Author Brad Feld on Building Sustainable Startup Communities

by Kristine Hansen on January 11, 2013
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Silicon Valley and Silicon Alley get ample credit for fostering startups. But they aren’t the only places conducive to business launches. In his new book, Startup Communities: Building an Entrepreneurial Ecosystem in Your City, author Brad Feld (pictured) reveals other cities and regions that have nurtured sustainable startup environments.

Since the late 1980s, Feld has been a driving force in building entrepreneurial cultures, including in his own city of Boulder, Colo. He currently serves as a managing director at Foundry Group, a venture-capital firm that funds early-stage technology companies.

The Intuit Small Business Blog recently caught up with Feld to discuss entrepreneurial education, the White House’s Startup America initiative, “leaders” and “feeders,” and more. Here’s what he had to say.

ISBB: What commonalities do the U.S. cities you discuss in your book — Boulder, Boston, New York, Seattle, and Omaha — have that make them fantastic places to launch startups? 

Feld: Each city has a strong set of entrepreneurs who are investing a meaningful amount of time and energy in building their respective startup communities. These entrepreneurs are fully engaged in their companies, but believe that building and leading their startup community also helps them build their businesses.

What startup lessons from your own backyard might make solid case studies for entrepreneurs?

One of the most powerful dynamics in the success of the Boulder startup community is a “give before you get” attitude, which is directly linked to the large amount of mentorship that happens between and among entrepreneurs in Boulder. Rather than approach each interaction [as a] transaction — as in, “What am I going to get out of this?” — the entrepreneurs in Boulder ask one another simply, “What can I do to help?”

As a result, each entrepreneur in Boulder isn’t part of an isolated business. Instead, they are part of an extremely powerful network that leverages and amplifies that activity across many companies. There are points of concentration on this network, which is evidenced by the success of the TechStars accelerator, and this has continued to build every year.

In your book, you talk about improving access to entrepreneurial education. What resources are still untapped or not fully explored by entrepreneurs?

When I was an entrepreneur in the 1980s, there was virtually no entrepreneurial education. In the 1990s, groups like the Young Entrepreneurs’ Organization came into existence and provided a peer group — with the ensuing education opportunities — for many high-growth entrepreneurs.

More recently, you are seeing the phenomena of the Lean Startup and the Lean Launchpad methodologies, combined with programs like Startup Weekend and the new SWNext program, provide experiential-learning opportunities for a wide range of entrepreneurs, both existing and aspiring ones. Finally, the entire mentor-driven accelerator movement, pioneered by TechStars, is providing incredible immersive entrepreneurial education for many companies around the world.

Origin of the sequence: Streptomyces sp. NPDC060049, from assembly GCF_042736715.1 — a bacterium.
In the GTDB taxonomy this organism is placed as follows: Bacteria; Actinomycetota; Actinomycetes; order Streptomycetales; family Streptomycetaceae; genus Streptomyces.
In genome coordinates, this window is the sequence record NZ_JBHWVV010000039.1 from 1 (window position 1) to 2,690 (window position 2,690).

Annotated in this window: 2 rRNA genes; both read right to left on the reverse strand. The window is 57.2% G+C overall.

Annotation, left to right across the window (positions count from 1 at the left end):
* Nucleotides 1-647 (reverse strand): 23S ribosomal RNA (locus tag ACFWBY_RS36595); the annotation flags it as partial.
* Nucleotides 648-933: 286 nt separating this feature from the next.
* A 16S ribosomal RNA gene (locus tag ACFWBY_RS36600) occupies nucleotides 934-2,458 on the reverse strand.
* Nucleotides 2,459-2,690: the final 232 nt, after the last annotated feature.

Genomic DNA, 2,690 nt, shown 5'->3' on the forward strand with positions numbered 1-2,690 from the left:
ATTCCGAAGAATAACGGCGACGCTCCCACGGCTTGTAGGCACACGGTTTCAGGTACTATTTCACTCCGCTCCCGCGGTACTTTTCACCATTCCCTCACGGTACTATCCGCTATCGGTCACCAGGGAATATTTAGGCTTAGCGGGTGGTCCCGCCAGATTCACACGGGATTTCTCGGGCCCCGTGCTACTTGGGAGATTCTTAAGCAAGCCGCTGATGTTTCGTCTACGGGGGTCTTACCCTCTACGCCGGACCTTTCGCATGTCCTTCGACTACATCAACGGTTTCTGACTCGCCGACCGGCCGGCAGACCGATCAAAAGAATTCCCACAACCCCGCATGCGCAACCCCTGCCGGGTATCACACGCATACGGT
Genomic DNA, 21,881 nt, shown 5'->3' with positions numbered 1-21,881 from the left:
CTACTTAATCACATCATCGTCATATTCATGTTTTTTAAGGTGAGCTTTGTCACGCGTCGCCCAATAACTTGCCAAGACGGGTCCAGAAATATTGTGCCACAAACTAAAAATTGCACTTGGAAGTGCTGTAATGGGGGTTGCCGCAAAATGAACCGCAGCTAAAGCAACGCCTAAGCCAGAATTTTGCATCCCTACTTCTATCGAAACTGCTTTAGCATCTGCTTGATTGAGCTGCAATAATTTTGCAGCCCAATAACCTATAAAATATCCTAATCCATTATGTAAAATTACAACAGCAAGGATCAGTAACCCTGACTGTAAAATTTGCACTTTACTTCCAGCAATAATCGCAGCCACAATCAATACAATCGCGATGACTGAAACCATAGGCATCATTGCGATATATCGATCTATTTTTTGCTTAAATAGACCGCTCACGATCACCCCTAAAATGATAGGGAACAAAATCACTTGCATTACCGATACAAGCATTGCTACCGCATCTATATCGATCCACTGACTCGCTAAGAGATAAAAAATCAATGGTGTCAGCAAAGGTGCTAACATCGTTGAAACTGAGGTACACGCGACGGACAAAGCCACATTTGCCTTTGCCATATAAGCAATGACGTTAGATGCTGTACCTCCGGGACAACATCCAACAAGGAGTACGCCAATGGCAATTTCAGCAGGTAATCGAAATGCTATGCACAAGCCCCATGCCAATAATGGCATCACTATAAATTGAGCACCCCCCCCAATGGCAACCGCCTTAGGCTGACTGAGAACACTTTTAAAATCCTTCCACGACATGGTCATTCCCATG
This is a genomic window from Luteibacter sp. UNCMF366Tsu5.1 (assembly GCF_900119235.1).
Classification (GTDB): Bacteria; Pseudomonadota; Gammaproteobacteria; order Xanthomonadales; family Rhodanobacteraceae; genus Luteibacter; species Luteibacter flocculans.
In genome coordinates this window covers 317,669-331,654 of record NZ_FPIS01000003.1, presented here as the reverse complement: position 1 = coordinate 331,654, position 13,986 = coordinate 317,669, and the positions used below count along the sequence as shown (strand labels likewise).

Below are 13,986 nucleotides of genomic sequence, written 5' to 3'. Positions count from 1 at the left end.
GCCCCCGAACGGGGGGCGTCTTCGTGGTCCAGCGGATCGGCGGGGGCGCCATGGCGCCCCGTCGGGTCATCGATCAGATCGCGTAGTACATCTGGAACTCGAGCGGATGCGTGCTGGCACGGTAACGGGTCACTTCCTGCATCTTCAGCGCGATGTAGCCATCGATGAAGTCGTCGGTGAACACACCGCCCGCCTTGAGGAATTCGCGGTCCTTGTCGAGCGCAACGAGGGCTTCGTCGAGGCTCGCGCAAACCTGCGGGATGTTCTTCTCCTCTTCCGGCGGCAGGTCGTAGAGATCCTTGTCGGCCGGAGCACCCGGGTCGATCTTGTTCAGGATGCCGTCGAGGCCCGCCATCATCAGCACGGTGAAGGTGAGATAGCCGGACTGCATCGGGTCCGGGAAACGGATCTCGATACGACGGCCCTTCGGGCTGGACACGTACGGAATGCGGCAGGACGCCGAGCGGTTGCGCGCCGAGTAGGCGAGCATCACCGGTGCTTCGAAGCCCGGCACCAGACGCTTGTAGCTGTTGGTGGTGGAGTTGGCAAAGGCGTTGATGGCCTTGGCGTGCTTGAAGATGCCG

What is it about Iceland that makes the country ripe for startups compared with its European neighbors?

Iceland is a fascinating story because of the country’s extremely rapid economic climb followed by an even more extreme collapse. Rather than hang on to a bunch stuff that wasn’t working, Icelanders rebooted and got on with their lives. For many of them, this meant starting from scratch economically. Because they had nothing to lose, it has created an incredible wave of innovation, again being led by some great entrepreneurs.

You’ve been involved with Startup America since the idea was born in 2010. How is this White House initiative decreasing the risks of launching a business and the difficulties for many in obtaining loans?

I’ve been very involved in the private side of the project known as the Startup America Partnership. This organization is linked to, but different from, the White House initiative, and it has been focused on a broad, bottom-up strategy of enabling regional startup initiatives in every state in the country. Many of these regional initiatives follow many aspects of what I describe in Startup Communities, and I’ve learned a lot from many of the different leaders of these efforts throughout the U.S.

You talk about two categories of people in Startup Communities: leaders and feeders. What are these, and how do they contribute to an entrepreneurial ecosystem?

Leaders are entrepreneurs. Feeders are everyone else — universities, governments, investors (angels and VCs), and large companies. Both leaders and feeders are important to the health and development of startup communities, but they play very different roles. People who are members of feeder organizations can play a leadership role, but in the absence of a critical mass of entrepreneurs who play leadership roles, the startup community won’t have any sustainable progress.

In what industries are you currently seeing a surge in startups?

Tech — including software, internet, and hardware. There is an awesome “maker movement” happening at the intersection of hardware and software. Enormous innovation is happening in the natural-foods industry, too, along with health and outdoors.

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